As families, first responders and media descended on Central Park one year ago today, it became abundantly clear that Nov. 14 — the day Gracie Muehlberger, 15, and Dominic Blackwell, 14, lost their lives — would become one of the darkest days ever in the community.
Held back by law enforcement at the park, parents stood on their tip toes, frantically scanning the back soccer fields for their Centurions who had evacuated there after leaving behind their cellphones and backpacks on campus following gunshots fired by a student who killed two classmates and injured three others before fatally turning the weapon on himself.
Others sat in chairs at Grace Baptist Church, legs bouncing, hands over mouths, staring at the building’s doors where their children gathered behind, receiving psychological assessments and aid after having been closest to the violence.
Hours after the morning shooting, several students had exited homes near Centurion Way to reunite with friends after neighbors took them into shelter amid the active shooter incident.
“Between the moment I found out and heard from (my granddaughter, a Saugus High student), it was absolutely frightening,” said Santa Clarita Councilwoman Marsha McLean, who reflected Friday on the morning of Nov. 14, when she was mayor.
The Santa Clarita Valley, like no time before, mourned in unison while at the same time divided on how to respond. But some families could only hear the clash of resounding arms. And, for those parents, siblings and loved ones, the response from those around them could not end in dark tatters.
Rather, they needed their community to be #SaugusStrong. And they were, said Mayor Cameron Smyth.
“That’s something that’s special about Santa Clarita,” he said Friday. “We know how to put arms around one another, support one another and you’ve seen a lot of instances of that over the last 12 months.”
In the days immediately following the shooting, which would later be determined to have been perpetrated by student Nathaniel Berhow, 16, the community appeared to turn a corner, wanting to support all those affected. There was no hesitation.
The morning of Nov. 15, flowers, banners and signs with endearing messages faced toward the school, showcasing communitywide support, while some parents helped their teens cope as best they could.
Pacing in front of the campus, largely supported or left unbothered by those nearby, was Saugus High student Raeem Talukder, 16. He and his father walked back and forth in front of the school, his dad saying that he hoped the exercise would help his son — who had smelled gunpowder as he walked onto campus before turning and running the day of the shooting — not be afraid to return to campus.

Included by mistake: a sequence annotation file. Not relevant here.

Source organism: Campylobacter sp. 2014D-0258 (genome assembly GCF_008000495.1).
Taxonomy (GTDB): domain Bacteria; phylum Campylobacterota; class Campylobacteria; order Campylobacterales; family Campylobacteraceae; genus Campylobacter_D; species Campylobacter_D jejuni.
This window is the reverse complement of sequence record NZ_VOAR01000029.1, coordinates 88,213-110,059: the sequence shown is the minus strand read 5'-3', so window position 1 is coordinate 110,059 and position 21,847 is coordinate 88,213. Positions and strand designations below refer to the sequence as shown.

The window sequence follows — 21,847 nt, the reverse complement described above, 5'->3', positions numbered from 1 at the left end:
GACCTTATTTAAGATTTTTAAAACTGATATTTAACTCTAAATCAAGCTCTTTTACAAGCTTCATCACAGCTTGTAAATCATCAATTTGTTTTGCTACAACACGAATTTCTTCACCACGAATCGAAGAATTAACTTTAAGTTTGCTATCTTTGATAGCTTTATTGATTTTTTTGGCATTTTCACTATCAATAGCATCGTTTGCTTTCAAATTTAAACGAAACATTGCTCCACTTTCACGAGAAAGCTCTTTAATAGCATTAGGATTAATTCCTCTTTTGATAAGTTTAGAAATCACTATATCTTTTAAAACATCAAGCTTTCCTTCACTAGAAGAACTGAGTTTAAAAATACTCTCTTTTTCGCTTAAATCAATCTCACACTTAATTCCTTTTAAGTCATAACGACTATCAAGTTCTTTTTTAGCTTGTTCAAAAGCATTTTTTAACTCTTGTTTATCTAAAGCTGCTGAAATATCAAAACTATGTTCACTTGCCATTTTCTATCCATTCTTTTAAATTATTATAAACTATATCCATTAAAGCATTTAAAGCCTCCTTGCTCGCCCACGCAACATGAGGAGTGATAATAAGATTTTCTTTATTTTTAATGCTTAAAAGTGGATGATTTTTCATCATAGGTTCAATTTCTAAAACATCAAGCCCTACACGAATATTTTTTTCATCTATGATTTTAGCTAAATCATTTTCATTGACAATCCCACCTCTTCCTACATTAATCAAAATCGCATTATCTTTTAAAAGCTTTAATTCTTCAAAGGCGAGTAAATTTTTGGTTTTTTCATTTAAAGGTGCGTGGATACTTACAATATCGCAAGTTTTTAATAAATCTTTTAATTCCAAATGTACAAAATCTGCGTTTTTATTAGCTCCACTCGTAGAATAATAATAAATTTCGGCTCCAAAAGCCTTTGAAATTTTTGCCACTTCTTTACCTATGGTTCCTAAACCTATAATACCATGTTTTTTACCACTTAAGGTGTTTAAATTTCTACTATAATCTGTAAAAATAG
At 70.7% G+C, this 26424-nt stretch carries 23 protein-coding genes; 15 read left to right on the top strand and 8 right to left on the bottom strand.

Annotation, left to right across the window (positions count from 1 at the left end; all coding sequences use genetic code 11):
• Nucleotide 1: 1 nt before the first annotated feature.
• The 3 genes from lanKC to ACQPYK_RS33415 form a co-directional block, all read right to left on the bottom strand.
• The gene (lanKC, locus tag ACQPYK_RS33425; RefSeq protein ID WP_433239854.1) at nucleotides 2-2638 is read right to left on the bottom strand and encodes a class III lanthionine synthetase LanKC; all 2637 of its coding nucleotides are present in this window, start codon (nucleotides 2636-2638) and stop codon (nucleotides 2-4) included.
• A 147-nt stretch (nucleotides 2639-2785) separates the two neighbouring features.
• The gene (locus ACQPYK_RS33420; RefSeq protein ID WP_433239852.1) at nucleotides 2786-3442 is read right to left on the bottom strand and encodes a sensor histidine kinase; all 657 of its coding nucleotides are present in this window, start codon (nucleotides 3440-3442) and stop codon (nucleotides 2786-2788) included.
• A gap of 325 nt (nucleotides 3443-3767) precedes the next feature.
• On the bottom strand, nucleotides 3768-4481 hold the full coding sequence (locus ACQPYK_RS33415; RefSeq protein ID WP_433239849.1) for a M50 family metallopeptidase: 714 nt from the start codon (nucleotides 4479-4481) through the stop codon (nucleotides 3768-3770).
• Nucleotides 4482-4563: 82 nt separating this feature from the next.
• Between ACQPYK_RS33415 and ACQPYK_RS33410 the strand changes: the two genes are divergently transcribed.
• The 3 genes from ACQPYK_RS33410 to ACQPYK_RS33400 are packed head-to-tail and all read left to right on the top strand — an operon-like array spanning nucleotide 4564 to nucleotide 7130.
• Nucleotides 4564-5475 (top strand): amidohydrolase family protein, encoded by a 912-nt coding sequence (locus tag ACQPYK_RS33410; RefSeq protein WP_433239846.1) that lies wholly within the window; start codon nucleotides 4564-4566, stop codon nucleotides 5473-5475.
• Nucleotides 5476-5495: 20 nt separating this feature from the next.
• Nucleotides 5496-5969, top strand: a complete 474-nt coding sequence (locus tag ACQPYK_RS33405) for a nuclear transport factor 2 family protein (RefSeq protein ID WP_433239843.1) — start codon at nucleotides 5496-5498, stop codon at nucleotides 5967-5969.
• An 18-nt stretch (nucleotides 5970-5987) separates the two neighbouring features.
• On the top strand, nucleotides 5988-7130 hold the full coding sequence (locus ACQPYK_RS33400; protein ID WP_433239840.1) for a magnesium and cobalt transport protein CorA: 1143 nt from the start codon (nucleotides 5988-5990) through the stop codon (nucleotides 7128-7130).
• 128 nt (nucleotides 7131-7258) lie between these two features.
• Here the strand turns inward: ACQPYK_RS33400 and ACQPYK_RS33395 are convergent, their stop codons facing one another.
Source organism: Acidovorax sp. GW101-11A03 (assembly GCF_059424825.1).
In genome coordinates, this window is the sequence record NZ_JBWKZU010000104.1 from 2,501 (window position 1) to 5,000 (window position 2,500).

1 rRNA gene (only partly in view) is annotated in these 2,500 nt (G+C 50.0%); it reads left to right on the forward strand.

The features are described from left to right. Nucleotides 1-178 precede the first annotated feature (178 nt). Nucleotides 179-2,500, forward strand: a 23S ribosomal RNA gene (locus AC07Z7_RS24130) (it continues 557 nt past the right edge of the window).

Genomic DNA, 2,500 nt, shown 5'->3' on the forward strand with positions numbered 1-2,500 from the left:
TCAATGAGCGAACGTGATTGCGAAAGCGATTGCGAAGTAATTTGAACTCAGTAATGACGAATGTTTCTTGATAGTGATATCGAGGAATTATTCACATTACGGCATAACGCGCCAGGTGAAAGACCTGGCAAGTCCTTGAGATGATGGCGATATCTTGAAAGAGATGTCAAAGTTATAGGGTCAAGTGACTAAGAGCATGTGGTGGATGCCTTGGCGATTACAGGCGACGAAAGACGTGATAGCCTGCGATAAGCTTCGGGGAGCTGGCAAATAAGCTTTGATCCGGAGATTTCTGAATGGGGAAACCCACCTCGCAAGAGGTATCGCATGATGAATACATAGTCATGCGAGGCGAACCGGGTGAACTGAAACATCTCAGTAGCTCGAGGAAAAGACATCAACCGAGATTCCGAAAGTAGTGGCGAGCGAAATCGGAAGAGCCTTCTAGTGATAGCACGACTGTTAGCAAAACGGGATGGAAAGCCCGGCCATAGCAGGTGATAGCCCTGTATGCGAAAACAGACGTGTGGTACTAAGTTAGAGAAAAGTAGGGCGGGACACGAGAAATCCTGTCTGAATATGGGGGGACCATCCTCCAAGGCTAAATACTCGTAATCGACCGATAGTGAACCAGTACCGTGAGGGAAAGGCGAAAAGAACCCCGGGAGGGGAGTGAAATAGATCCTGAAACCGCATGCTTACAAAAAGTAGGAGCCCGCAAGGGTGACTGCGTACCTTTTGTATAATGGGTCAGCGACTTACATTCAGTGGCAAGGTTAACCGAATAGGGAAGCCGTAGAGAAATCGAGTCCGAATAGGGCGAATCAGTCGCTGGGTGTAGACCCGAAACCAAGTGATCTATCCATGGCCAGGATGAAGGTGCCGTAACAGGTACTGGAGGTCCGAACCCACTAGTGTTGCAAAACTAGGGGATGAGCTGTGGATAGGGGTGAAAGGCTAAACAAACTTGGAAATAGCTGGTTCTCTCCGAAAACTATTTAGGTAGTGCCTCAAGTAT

Soon enough, storefronts would swap out “sale” displays for Centurion photos. City buses changed their electronic crawl to read #Saugus Strong and street signs in Saugus added the school’s logo (the letter “S” wearing a Centurion helmet).
School football rivalries were put aside when West Ranch and Hart high school football players donned Saugus stickers on their helmets and rushed the field holding “S,” “H,” “S” letters, as students wore Centurion blue. The youth mobilized with fundraisers to support the victims’ families, organized spoken word and art sessions and handed out #SaugusStrong gear.
Community togetherness was on full display Nov. 17 when thousands gathered for a vigil, organized by the city of Santa Clarita and Saugus alumni, held at the very same Central Park that signified some semblance of refuge for the Saugus students.
“Putting on an event like this in three days’ time would, in normal times, be unheard of, but our city staff came together and brought everyone together,” said McLean.
“There was so much national and international news, and there was interviewing of people with so many narratives when it really wasn’t the right time,” said Sebastian Cazares, one of the primary student organizers for the vigil. “But at the end of the day, everybody was able to come together for the vigil, quiet down the noise … and everyone who was there you knew was from this town or went to Saugus.”
Following the vigil, support for Saugus students and staff would continue; condolences and large commitments were made and followed through on to assist the families. Answers would be given over the next year, while some questions lingered.
“While it’s been a year, (the tragedy and the victims) will never be forgotten and the community is still healing,” said Smyth.
Here, in commemoration of the one-year anniversary, are a few of their stories, some of whom are speaking publicly for the first time.